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In a cyclic group, say $(\mathbb{Z}/p\mathbb{Z})^*$ where $p$ is a prime, why does the equation $x^2=1 \mod p$ only have two solutions?

Thanks!

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  • $\begingroup$ Do you mean when r=2 there is only two solutions? If so, it is because $\mathbb{Z}/(p\mathbb{Z})$ is an integral domain. $\endgroup$ – NickC Oct 20 '15 at 20:57
  • $\begingroup$ Yes I mean for x^2=1 $\endgroup$ – jmsac Oct 20 '15 at 21:06
  • $\begingroup$ Have you learned that a cyclic group of order $n$ has exactly one subgroup of order $d$ for each $d$ dividing $n$? $\endgroup$ – pjs36 Oct 20 '15 at 21:10
  • $\begingroup$ @Rramiro de la Vega: : How that, the set of units is not a group? $\endgroup$ – Bernard Oct 20 '15 at 21:18
  • $\begingroup$ @Bernard: Right, I misinterpreted the notation. $\endgroup$ – Ramiro de la Vega Oct 20 '15 at 21:22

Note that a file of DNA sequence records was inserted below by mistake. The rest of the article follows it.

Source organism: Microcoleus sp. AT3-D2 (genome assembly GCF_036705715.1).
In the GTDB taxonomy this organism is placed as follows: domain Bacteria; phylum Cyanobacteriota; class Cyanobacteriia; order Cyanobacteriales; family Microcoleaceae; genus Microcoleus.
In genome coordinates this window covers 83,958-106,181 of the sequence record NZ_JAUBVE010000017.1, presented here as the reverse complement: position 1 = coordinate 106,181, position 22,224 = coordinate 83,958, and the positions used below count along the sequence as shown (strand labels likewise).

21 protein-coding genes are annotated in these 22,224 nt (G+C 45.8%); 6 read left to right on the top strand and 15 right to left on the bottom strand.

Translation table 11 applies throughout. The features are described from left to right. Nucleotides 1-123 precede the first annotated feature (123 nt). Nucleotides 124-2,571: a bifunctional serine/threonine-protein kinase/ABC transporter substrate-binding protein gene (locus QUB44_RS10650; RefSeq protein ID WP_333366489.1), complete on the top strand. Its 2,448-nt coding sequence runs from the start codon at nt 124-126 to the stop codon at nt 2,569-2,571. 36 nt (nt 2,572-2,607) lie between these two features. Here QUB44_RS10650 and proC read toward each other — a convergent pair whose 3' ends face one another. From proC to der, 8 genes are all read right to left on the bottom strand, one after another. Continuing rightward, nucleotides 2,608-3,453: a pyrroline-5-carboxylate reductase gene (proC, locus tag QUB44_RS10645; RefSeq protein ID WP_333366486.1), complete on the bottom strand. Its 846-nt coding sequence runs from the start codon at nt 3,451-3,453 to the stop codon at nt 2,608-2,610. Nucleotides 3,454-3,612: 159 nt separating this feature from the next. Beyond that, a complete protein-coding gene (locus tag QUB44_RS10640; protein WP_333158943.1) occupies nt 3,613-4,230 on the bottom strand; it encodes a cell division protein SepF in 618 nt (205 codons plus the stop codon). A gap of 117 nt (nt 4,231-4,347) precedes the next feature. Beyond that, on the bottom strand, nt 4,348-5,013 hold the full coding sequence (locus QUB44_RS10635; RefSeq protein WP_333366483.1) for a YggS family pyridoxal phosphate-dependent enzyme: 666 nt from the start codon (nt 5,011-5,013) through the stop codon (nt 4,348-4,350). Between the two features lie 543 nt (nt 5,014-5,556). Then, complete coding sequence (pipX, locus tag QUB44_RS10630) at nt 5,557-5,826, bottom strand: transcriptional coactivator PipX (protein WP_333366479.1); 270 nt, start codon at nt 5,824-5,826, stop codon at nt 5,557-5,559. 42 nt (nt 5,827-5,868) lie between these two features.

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Because a quadratic equation in a field (more generally in an integral domain) has at most two roots. This is because $\alpha$ is a root of $p(x) \iff p(x) $ is divisble by $\;x-\alpha\;$ and $\;\deg p(x)q(x)=\deg p(x)+\deg q(x)$.

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  • $\begingroup$ To add to this, observe that $x=\pm 1$ are solutions and since there can be at most two, these are the only two. $\endgroup$ – Oiler Oct 20 '15 at 21:25
  • $\begingroup$ Yes. I think it was implicit in the O.P.'s question. Do you think I should add this fact? $\endgroup$ – Bernard Oct 20 '15 at 21:27
  • $\begingroup$ It can't hurt! Maybe O.P. Is a diligent comment reader and it won't be necessary. $\endgroup$ – Oiler Oct 21 '15 at 1:56

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